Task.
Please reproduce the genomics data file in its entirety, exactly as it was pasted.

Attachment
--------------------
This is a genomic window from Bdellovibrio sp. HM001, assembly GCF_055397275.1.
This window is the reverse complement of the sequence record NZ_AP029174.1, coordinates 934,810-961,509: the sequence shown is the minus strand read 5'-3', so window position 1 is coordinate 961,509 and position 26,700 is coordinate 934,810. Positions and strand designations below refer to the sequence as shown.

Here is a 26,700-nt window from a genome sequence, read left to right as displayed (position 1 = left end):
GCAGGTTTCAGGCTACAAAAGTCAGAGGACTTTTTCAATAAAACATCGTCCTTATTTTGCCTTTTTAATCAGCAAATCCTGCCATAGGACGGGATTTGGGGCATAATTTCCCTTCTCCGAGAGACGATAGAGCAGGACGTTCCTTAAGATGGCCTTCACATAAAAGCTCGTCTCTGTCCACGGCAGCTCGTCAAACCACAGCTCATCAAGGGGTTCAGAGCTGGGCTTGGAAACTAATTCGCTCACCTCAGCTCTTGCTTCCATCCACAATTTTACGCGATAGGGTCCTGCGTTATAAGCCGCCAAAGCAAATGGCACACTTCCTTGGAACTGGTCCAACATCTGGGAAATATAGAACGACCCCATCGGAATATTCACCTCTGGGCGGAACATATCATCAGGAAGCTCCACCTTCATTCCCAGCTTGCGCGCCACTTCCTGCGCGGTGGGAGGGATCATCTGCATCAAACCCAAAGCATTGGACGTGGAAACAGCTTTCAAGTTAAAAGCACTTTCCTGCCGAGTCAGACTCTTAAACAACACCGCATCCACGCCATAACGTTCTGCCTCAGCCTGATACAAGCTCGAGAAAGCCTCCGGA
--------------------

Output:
This is a genomic window from Bdellovibrio sp. HM001, assembly GCF_055397275.1.
This window is the reverse complement of the sequence record NZ_AP029174.1, coordinates 934,810-961,509: the sequence shown is the minus strand read 5'-3', so window position 1 is coordinate 961,509 and position 26,700 is coordinate 934,810. Positions and strand designations below refer to the sequence as shown.

Here is a 26,700-nt window from a genome sequence, read left to right as displayed (position 1 = left end):
GCAGGTTTCAGGCTACAAAAGTCAGAGGACTTTTTCAATAAAACATCGTCCTTATTTTGCCTTTTTAATCAGCAAATCCTGCCATAGGACGGGATTTGGGGCATAATTTCCCTTCTCCGAGAGACGATAGAGCAGGACGTTCCTTAAGATGGCCTTCACATAAAAGCTCGTCTCTGTCCACGGCAGCTCGTCAAACCACAGCTCATCAAGGGGTTCAGAGCTGGGCTTGGAAACTAATTCGCTCACCTCAGCTCTTGCTTCCATCCACAATTTTACGCGATAGGGTCCTGCGTTATAAGCCGCCAAAGCAAATGGCACACTTCCTTGGAACTGGTCCAACATCTGGGAAATATAGAACGACCCCATCGGAATATTCACCTCTGGGCGGAACATATCATCAGGAAGCTCCACCTTCATTCCCAGCTTGCGCGCCACTTCCTGCGCGGTGGGAGGGATCATCTGCATCAAACCCAAAGCATTGGACGTGGAAACAGCTTTCAAGTTAAAAGCACTTTCCTGCCGAGTCAGACTCTTAAACAACACCGCATCCACGCCATAACGTTCTGCCTCAGCCTGATACAAGCTCGAGAAAGCCTCCGGA